gyp-, gip- +

(Hindu: references to a wandering race of people who have called themselves and their language Romany)

gyp joint
1. Any business establishment that charges excessively for poor-quality service or goods.
2. A gambling house in which the games are dishonestly run.
gyp, gip; gyps, gips
1. An offensive short form of Gypsy, meaning a swindle in which someone cheats at gambling or trying to persuade another person to buy worthless property.
2. To deprive another person of something by fraud; to cheat or to swindle.
3. A scheme to trick or to swindle people.
gypped, gipped
Having been defrauded or robbed by some sharp practice; swindled; cheated.
gypper, gipper; gypster
A swindler or cheater.
gypping, gipping
Depriving another person of something by fraud; cheating or swindling.
Gypsy, Gipsy; Gypsies, Gipsies
1. A member of a people that arrived in Europe in migrations from northern India around the 14th century, now also living on all continents including Europe, North America, and Australia.

Many Gypsy groups have preserved elements of their traditional culture, including an itinerant existence and the Romany language.

2. The term gypsy refers to someone who is inclined to a nomadic, unconventional way of life.
3. A person who moves from place to place as required for employment; especially, a part-time or temporary member of a college faculty or a member of the chorus line in a theater production.
4. Etymology: from about 1600, alteration of gypcian, a worn-down Middle English dialect form of egypcien, "Egyptian", from what was believed to be the origin of these people.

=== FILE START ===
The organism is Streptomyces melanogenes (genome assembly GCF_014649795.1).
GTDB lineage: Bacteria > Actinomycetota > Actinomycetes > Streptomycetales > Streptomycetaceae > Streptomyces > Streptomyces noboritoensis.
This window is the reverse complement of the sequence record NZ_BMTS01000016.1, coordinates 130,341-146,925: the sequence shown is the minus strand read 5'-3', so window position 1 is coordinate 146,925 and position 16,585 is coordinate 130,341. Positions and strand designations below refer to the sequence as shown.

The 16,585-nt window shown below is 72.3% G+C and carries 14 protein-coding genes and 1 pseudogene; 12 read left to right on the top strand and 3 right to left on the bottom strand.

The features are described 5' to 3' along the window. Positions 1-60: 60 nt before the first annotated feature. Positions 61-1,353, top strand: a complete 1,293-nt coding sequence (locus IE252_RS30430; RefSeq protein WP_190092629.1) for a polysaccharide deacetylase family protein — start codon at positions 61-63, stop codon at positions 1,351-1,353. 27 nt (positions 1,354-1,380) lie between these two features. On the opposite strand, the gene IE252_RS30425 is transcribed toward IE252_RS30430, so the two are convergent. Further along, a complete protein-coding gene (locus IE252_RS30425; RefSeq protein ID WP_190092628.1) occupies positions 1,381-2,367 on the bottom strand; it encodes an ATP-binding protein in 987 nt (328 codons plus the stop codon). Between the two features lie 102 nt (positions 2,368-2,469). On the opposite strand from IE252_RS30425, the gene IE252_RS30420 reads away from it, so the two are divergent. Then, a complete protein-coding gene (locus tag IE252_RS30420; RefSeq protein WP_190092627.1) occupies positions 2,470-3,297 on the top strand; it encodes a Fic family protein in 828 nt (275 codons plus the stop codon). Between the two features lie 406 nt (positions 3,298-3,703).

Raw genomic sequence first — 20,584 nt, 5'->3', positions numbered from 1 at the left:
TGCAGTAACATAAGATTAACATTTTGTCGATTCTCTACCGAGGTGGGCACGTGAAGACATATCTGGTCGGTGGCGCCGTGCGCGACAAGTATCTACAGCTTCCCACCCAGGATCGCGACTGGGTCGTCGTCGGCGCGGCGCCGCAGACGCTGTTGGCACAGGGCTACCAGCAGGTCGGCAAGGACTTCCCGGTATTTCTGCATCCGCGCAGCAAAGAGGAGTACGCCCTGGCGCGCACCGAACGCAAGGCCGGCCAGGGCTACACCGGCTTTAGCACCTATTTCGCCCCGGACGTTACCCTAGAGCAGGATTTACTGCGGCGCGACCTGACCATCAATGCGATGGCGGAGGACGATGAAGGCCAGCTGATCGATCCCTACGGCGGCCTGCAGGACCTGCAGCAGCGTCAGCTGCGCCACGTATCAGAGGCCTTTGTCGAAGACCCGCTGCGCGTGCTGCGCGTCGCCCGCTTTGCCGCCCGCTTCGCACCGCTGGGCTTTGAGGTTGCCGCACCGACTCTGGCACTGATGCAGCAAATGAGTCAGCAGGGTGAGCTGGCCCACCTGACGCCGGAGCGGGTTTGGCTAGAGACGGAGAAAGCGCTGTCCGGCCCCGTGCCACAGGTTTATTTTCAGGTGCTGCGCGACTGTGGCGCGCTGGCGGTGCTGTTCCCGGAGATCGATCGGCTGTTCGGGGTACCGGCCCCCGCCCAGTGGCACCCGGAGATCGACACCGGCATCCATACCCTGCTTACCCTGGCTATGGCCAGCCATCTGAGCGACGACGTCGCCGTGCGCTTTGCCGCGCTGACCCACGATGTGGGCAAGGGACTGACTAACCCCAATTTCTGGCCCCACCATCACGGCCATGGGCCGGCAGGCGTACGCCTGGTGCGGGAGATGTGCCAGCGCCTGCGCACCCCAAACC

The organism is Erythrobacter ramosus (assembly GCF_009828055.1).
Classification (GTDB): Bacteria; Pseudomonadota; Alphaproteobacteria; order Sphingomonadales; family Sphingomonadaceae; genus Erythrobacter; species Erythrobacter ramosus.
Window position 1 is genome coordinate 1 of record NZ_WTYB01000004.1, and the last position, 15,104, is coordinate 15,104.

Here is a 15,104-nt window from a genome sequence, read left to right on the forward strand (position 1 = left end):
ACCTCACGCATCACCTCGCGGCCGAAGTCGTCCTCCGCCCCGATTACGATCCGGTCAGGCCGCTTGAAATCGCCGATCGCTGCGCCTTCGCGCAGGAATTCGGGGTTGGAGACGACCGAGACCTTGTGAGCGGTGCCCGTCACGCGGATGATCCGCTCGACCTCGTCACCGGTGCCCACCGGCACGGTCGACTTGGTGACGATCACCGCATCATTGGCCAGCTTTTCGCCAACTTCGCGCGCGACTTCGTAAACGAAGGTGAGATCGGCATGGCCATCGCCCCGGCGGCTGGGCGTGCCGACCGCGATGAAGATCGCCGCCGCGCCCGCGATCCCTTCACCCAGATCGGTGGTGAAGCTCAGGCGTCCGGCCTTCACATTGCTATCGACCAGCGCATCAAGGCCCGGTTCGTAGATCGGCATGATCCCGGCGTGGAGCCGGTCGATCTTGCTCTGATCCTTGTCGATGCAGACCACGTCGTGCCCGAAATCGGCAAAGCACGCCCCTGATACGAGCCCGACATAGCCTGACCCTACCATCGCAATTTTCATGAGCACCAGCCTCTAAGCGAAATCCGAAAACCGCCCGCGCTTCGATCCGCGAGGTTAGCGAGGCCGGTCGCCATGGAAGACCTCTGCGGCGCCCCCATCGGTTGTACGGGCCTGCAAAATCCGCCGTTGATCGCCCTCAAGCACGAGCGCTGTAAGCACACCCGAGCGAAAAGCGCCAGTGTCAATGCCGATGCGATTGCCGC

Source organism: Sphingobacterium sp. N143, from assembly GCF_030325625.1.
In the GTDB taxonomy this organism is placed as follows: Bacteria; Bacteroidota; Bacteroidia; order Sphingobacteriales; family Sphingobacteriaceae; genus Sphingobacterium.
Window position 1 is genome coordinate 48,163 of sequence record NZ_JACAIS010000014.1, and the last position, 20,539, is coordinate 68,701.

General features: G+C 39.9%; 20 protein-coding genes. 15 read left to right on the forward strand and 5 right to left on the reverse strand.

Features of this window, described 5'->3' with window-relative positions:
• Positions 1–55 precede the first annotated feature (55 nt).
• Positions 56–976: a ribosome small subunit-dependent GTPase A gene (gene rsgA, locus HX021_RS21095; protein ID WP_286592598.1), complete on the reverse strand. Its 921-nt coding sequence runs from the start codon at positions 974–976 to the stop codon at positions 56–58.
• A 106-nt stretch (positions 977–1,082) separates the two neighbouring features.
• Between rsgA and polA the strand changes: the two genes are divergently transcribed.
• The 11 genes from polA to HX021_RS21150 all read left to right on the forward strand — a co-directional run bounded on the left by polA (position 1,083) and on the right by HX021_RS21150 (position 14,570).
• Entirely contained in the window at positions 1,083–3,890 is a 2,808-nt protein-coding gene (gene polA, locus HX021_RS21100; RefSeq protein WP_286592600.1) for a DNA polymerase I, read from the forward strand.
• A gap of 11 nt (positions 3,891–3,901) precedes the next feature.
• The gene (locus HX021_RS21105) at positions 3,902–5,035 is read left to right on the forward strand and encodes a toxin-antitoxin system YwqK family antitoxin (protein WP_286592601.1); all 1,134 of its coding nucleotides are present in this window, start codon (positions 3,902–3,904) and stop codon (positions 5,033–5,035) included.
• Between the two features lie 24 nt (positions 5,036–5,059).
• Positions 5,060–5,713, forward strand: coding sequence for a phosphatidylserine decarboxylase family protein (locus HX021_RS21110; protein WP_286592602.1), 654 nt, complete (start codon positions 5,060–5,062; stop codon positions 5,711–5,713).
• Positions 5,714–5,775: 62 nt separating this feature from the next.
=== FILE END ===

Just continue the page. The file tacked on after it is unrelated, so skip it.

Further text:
They call themselves Romany which is from the people's own language, a plural adjective form of rom, "man". Gipsy is the preferred spelling in Britain.

From earlier gypcian, from still earlier Egypcian, "Egyptian, gypsy", from Old French Egyptien and from Latin Aegyptianus, "Egyptian".

Also defined as one of a vagabond race, whose tribes, coming originally from India, entered Europe in the 14th or 15th century, and are now scattered over Turkey, Russia, Hungary, Spain, Romania, England, etc, living by theft, fortune telling, horse jockeying, tinkering, pick pocketing, begging, etc.

The French had another name for Gypsies which also became part of the English language

The French once referred to Gypsies as Bohemians, since the French at first believed that these people originated in Bohemia.

The word bohemian (with a lower case b) has come to mean a nonconformist, "someone who lives an unconventional life" and by extension; someone, often a writer or an artist, who does not live according to the conventions of society.

The names bohemian and Gypsy are synonymous in some usages.

For other eponyms, see the Eponymous Words Directory.